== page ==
Meanwhile, Martin has been putting up huge numbers for the Jets, especially against the Patriots. Martin’s absence has been one that has not been filled by his old team.
In retrospect, the Patriots lost this deal in a slamdunk, but they had no choice. Fans and experts can scold the Patriots all they want for wrongly letting Martin go, and thinking that good running backs are a dime-a-dozen. But they simply could not hold on to Martin, thanks to the lefthanded scheming by the Jets.
If the Patriots can be scolded, it is that things never should have come down to this dipsy-doodle the Jets pulled off. The Patriots ought to be held to explain why they did not move much earlier to lock Martin up. This man broke Jim Nance’s Patriot rushing record as a rookie. If that didn’t tip Kraft and his negotiators off that Martin was something special, then he deserved what he got in the end.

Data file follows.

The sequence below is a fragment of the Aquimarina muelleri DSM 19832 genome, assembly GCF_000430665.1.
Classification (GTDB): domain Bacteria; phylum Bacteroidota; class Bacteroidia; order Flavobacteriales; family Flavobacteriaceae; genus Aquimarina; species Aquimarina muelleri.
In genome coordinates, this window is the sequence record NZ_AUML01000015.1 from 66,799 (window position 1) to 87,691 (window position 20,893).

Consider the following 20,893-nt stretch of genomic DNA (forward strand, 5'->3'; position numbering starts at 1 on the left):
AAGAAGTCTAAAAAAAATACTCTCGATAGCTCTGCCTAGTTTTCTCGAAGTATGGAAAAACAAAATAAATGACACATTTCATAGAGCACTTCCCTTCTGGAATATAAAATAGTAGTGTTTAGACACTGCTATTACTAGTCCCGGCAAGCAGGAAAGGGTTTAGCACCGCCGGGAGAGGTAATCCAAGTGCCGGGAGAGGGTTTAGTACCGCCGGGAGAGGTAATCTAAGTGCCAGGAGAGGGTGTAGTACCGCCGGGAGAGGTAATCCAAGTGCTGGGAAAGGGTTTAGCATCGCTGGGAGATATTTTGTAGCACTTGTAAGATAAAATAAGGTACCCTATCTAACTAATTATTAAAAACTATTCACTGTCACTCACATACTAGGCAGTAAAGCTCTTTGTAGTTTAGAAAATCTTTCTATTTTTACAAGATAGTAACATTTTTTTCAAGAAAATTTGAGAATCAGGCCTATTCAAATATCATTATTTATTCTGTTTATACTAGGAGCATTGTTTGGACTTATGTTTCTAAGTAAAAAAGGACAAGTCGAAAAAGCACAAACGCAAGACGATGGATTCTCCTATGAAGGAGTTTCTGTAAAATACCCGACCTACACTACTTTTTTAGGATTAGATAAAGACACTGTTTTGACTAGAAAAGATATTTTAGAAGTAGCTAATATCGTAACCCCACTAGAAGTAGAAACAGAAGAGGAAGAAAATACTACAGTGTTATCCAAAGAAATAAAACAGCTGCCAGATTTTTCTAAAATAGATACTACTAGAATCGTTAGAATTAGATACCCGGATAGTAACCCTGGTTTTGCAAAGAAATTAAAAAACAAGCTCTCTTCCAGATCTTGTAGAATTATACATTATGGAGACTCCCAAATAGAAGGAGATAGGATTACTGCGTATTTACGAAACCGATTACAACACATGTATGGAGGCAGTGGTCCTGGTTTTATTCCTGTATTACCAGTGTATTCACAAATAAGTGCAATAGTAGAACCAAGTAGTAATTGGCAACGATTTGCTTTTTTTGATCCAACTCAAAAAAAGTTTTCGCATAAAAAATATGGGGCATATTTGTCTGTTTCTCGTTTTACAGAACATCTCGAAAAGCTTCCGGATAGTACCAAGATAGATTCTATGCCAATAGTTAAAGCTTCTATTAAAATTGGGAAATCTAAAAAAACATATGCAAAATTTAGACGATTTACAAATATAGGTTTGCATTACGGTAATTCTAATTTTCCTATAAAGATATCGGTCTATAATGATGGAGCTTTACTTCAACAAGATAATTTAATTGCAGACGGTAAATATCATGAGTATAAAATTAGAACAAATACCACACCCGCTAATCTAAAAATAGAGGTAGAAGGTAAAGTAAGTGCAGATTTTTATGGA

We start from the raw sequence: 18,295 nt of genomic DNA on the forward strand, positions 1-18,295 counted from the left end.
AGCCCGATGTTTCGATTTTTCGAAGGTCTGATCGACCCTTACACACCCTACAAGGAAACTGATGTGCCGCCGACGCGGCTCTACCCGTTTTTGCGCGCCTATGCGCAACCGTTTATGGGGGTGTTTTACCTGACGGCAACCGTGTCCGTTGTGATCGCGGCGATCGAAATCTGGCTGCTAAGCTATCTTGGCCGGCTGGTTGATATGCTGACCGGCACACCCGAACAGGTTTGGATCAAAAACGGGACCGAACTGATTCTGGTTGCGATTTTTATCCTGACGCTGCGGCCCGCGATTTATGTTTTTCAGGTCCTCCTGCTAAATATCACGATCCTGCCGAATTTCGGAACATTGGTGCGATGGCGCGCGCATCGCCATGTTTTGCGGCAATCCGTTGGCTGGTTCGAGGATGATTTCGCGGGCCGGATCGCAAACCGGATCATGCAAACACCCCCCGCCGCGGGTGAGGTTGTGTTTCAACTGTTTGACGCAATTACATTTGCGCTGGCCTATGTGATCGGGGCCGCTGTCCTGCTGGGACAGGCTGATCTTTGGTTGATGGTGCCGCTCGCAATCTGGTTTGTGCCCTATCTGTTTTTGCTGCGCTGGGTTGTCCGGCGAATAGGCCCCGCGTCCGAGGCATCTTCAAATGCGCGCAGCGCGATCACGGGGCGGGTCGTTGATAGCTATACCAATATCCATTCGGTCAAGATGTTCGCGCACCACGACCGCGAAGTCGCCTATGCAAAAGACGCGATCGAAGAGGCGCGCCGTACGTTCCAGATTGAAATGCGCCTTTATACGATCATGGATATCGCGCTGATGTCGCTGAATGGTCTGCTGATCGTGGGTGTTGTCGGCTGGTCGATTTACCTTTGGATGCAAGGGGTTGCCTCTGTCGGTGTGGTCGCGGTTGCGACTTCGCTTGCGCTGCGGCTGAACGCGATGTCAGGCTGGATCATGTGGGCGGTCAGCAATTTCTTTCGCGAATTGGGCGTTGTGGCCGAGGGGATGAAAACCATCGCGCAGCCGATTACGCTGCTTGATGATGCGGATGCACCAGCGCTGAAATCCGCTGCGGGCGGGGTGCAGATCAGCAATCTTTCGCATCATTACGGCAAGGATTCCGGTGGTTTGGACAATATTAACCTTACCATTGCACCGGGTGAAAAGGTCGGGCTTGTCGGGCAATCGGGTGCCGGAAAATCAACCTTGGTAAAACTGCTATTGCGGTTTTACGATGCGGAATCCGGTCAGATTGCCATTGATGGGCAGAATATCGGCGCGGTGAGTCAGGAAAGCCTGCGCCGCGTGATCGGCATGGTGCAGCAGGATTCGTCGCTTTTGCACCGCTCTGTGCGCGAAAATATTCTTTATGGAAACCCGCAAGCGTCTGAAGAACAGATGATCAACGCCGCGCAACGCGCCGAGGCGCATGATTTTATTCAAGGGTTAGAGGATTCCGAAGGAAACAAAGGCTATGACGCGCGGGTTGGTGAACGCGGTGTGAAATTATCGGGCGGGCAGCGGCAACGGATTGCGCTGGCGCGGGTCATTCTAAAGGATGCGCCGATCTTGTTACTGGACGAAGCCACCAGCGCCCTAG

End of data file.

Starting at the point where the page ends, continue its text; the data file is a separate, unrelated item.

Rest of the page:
On the other hand, perhaps the Patriots’ hand was forced from the start. Maybe Parcells told Martin “whatever you do, don’t sign with New England, because I want you in New York and we’re going to get you down here in 1998!”. Maybe Sunseri was too difficult an agent to deal with, but in the end he would up being fired by Martin. The deck was perhaps stacked from the start, and letting Parcells go looms an even bigger blunder every day for Kraft.
Today, Martin’s Patriot legacy remains only a memory. His Jet legacy was crystal clear for everyone to see on Sunday. The man still has a lot of yards left in him, but he still wears Jet green instead of Patriot blue.
But saying the Patriots misjudged his talent is not correct. At least not in the spring of 1998. They had to let him go. The Jets outsmarted the Patriots then, just like they did this Sunday.
How long the outsmarting will continue is anyone’s guess. Probably as long as Martin keeps running for them, and not us.
Posted Under: 2000 Patriots Season